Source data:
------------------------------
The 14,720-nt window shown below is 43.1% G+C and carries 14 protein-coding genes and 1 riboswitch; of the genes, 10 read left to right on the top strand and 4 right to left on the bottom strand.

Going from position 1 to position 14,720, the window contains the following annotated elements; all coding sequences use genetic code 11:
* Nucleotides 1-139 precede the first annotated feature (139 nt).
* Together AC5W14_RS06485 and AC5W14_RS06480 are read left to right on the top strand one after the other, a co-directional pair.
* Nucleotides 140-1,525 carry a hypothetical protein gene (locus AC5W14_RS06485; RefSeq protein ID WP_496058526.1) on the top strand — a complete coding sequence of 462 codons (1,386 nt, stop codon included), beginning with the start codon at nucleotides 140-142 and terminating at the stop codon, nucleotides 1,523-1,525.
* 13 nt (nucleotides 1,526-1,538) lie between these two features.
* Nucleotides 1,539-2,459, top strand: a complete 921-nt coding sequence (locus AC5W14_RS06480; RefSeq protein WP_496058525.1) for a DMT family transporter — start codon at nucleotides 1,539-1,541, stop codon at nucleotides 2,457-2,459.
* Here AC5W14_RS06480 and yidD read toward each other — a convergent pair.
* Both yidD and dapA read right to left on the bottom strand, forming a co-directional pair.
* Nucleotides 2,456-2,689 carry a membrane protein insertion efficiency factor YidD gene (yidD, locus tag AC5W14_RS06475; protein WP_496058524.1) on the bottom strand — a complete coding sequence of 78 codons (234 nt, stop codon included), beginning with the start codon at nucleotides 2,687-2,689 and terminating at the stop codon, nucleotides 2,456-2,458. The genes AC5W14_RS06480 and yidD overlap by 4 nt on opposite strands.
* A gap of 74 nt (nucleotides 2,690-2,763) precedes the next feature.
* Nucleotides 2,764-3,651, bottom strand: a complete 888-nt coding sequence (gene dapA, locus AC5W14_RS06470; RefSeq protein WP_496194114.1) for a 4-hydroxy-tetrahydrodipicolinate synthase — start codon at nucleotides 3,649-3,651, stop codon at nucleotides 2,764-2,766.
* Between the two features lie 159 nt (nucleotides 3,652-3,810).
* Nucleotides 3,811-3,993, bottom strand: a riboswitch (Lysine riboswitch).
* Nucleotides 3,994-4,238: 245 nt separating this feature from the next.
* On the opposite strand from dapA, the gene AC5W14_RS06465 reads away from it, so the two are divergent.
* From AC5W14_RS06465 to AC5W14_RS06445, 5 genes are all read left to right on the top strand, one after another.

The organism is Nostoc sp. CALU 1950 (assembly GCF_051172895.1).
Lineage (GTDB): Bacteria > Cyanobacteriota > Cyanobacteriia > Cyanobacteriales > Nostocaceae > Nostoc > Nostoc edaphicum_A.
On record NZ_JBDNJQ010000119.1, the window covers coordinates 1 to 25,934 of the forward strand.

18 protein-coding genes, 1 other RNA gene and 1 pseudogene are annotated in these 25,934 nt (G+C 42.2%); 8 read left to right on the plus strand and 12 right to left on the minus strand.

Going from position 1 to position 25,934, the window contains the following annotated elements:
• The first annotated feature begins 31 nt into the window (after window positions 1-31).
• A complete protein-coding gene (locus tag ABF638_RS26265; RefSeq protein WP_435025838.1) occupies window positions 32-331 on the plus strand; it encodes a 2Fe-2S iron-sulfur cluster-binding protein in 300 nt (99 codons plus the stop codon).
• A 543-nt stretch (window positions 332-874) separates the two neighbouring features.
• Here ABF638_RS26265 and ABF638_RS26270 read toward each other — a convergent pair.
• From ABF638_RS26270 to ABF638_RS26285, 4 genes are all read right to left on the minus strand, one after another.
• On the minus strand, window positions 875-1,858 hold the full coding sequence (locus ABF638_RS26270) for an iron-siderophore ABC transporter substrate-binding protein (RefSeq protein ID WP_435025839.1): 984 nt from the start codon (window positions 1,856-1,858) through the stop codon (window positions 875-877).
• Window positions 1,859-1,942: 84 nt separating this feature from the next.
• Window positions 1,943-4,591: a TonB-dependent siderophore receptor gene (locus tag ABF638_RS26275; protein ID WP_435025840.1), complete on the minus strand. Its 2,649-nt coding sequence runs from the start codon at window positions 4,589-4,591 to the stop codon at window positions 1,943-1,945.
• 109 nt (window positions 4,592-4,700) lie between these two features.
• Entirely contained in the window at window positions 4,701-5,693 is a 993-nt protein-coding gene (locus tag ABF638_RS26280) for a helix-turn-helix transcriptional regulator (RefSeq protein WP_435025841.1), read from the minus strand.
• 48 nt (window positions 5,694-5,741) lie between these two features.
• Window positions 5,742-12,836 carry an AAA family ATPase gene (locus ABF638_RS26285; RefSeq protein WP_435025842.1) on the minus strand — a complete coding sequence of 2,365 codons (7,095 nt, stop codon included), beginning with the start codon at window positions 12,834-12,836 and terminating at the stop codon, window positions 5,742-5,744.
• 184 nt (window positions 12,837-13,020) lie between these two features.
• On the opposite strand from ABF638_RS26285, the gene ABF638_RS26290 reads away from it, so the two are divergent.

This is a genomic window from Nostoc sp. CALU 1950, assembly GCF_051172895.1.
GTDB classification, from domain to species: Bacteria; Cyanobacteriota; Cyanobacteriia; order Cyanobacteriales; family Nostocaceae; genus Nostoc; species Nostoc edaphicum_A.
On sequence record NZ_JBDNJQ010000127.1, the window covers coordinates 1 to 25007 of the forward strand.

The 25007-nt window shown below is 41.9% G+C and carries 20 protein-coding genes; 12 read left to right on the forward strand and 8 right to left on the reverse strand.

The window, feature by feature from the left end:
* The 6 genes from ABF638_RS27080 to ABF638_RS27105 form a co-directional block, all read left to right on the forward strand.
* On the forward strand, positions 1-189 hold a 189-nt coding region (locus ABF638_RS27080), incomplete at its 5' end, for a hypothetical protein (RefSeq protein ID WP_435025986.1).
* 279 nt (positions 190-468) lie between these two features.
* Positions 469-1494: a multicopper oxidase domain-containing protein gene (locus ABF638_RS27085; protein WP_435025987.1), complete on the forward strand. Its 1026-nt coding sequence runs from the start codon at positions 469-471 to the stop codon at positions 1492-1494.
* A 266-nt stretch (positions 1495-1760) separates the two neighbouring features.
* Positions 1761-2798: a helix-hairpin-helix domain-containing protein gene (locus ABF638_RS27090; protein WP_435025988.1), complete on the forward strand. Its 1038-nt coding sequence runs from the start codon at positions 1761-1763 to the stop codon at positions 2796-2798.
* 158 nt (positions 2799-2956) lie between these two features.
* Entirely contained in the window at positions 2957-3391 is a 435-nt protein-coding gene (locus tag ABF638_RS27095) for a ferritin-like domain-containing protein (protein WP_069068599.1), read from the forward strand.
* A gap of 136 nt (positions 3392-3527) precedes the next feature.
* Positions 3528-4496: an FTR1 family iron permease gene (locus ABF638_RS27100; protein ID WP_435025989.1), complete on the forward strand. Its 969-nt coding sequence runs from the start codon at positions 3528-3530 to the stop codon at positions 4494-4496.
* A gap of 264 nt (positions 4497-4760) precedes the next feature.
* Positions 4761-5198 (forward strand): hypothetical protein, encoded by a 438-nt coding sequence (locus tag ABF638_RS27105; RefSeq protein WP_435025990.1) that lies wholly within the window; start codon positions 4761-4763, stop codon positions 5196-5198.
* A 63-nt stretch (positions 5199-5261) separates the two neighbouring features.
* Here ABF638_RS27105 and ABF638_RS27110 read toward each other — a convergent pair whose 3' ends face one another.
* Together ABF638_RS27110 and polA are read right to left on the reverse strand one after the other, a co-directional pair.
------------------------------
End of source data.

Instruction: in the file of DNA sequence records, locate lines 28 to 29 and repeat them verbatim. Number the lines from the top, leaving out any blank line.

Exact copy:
• On the minus strand, window positions 875-1,858 hold the full coding sequence (locus ABF638_RS26270) for an iron-siderophore ABC transporter substrate-binding protein (RefSeq protein ID WP_435025839.1): 984 nt from the start codon (window positions 1,856-1,858) through the stop codon (window positions 875-877).
• Window positions 1,859-1,942: 84 nt separating this feature from the next.